From a sentiment perspective, retail investors remain largely cautious and in step with the potential for further volatility ahead. According to last week's American Association of Individual Investors Survey, bullish sentiment declined to its lowest reading since late April. Moreover, the number of bulls remained below its historical average for the 42nd week. Conversely, the number of investors bearish on future stock returns jumped to an eleven-week high and has remained above its historical average for 41 of the last 42 weeks. Needless to say, stock sentiment among retail investors has been very weak throughout the year.

Economic data to continue to shape trading

Other items that helped shape trading during the week included a batch of Fed speeches, namely from Fed Chair Powell to the Cato Institute and the European Central Bank (ECB) policy decision. The Fed Chair mostly retread points he made in his Jackson Hole speech, stressing the importance of keeping inflation expectations anchored. Similarly, the ECB lifted its key target rate by 75 basis points to get on top of inflation but noted in its updated economic projections the potential for a substantial slowdown in activity in the first half of 2023. In our view, central bank actions this month are likely a nonevent for asset prices. However, incoming economic data over the coming weeks and months and its influence on policy actions next year could play a much more significant role in shaping stock direction over the intermediate term.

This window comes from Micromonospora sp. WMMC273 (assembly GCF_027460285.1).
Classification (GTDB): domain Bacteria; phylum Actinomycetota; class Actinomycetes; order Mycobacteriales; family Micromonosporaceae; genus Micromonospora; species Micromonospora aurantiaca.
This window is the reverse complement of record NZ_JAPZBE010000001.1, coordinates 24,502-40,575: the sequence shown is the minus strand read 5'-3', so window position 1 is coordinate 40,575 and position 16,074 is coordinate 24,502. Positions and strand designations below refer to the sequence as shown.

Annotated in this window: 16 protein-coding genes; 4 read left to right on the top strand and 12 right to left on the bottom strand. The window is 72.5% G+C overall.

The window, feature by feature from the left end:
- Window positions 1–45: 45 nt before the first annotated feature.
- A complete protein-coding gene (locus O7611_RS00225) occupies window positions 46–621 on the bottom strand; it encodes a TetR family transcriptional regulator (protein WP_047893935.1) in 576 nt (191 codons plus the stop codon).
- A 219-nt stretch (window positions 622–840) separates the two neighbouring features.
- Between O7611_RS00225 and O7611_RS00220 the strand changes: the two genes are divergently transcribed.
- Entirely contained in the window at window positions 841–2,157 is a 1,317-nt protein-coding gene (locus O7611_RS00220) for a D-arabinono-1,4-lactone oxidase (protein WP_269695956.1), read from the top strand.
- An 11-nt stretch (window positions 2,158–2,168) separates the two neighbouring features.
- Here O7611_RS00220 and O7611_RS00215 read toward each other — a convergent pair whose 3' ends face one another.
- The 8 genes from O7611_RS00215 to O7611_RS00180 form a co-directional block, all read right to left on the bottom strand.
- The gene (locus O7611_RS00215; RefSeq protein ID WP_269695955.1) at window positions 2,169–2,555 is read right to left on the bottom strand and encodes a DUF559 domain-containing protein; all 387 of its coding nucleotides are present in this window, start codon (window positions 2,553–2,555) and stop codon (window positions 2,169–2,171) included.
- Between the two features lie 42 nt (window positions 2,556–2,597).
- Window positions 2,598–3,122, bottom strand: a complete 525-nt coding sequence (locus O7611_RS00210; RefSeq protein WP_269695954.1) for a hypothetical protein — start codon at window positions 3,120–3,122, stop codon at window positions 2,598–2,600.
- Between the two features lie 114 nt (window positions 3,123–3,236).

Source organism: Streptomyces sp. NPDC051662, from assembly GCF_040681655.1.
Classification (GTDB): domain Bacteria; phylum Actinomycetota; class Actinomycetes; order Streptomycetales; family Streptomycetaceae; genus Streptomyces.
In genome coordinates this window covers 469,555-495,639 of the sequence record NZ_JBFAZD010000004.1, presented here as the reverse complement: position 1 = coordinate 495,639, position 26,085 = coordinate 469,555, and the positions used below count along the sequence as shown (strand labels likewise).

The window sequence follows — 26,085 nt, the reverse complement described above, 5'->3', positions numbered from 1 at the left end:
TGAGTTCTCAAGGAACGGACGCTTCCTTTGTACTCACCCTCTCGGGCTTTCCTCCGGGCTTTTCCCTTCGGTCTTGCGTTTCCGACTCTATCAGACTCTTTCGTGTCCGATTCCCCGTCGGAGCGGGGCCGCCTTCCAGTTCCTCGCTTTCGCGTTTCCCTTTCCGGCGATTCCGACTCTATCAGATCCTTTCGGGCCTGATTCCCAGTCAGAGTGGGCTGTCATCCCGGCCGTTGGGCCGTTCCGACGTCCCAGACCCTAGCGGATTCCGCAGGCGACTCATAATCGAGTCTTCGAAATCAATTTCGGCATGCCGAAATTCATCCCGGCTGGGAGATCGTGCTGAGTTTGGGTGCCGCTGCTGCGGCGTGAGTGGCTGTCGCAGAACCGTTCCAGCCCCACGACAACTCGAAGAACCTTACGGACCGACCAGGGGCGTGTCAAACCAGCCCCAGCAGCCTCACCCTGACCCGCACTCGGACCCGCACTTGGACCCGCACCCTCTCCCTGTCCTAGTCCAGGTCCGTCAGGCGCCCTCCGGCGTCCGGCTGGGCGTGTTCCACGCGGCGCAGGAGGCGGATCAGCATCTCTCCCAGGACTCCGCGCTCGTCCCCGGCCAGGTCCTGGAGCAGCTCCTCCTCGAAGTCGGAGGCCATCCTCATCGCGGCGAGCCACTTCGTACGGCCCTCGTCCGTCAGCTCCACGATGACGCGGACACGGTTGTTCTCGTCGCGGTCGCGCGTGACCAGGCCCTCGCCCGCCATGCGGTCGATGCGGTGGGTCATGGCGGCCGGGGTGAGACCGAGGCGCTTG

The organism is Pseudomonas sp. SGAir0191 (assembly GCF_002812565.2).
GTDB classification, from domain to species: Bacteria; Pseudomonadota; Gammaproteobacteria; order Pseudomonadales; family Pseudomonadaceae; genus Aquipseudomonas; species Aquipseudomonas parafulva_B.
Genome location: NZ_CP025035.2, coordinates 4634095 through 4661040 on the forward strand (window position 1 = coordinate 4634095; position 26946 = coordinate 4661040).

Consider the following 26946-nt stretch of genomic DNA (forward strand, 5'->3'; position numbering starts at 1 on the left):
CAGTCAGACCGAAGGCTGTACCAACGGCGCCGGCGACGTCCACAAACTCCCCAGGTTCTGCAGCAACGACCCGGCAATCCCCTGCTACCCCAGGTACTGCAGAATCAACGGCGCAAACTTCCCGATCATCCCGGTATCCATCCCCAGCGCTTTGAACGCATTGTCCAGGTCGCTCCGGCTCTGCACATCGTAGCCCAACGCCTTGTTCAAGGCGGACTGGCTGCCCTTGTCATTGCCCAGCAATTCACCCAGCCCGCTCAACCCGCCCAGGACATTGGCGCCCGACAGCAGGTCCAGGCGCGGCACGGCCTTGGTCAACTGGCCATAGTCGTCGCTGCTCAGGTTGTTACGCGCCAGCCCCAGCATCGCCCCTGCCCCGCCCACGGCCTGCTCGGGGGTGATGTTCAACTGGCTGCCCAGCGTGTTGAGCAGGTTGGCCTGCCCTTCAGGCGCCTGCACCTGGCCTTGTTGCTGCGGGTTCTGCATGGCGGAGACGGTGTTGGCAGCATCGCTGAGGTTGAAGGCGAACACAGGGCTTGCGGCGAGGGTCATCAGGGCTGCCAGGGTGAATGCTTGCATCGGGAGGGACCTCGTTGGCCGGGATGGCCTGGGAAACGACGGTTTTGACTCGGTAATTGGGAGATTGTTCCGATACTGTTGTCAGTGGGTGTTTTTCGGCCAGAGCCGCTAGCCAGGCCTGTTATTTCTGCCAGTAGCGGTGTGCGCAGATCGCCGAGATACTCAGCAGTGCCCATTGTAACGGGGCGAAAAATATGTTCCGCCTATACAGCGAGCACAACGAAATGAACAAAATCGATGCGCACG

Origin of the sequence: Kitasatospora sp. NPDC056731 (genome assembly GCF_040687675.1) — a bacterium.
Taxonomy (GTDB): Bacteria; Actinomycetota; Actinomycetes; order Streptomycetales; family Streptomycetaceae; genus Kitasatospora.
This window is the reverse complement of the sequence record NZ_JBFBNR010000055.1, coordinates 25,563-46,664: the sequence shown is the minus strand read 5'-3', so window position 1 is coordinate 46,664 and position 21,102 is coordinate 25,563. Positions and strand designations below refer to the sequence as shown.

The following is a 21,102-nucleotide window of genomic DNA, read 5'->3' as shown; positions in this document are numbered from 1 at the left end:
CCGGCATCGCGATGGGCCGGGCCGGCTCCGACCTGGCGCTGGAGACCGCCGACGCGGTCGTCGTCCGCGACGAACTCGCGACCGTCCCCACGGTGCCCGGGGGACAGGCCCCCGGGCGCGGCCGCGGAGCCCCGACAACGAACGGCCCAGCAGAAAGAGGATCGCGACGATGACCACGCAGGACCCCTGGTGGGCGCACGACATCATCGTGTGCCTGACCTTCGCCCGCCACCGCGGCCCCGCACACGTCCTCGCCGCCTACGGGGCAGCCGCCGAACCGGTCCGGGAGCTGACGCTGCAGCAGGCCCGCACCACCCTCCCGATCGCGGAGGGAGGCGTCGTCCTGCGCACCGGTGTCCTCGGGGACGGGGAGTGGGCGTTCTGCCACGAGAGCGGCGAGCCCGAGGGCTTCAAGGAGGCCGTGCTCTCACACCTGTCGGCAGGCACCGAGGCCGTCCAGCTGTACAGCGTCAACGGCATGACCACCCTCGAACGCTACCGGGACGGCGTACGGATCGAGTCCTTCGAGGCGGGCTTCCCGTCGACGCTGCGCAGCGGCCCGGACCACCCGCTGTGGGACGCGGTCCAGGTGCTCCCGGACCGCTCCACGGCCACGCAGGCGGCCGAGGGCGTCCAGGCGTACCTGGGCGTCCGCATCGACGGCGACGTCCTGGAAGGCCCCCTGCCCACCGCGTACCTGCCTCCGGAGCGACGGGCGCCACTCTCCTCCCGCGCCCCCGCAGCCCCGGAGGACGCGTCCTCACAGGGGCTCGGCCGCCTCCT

Tuesday's August Consumer Price Index report will likely be this week's economic highlight. FactSet estimates call for headline consumer prices to have increased +8.1% year-over-year last month, down from July's +8.5% print. Ex-food and energy, consumer prices are expected to have risen to +6.1% in August from +5.9% the previous month. Much of the decline in the headline figure is likely to come from declining gasoline prices. However, unless inflation figures last month changed substantially more than expected, including Wednesday's update on the August Producer Price Index (PPI), we believe a 75 basis point hike from the Fed is essentially locked in at this point. On Friday, the CME's Fed Watch Tool showed a 90% chance the Fed would hike rates by 75 basis points on September 21 for the third consecutive time.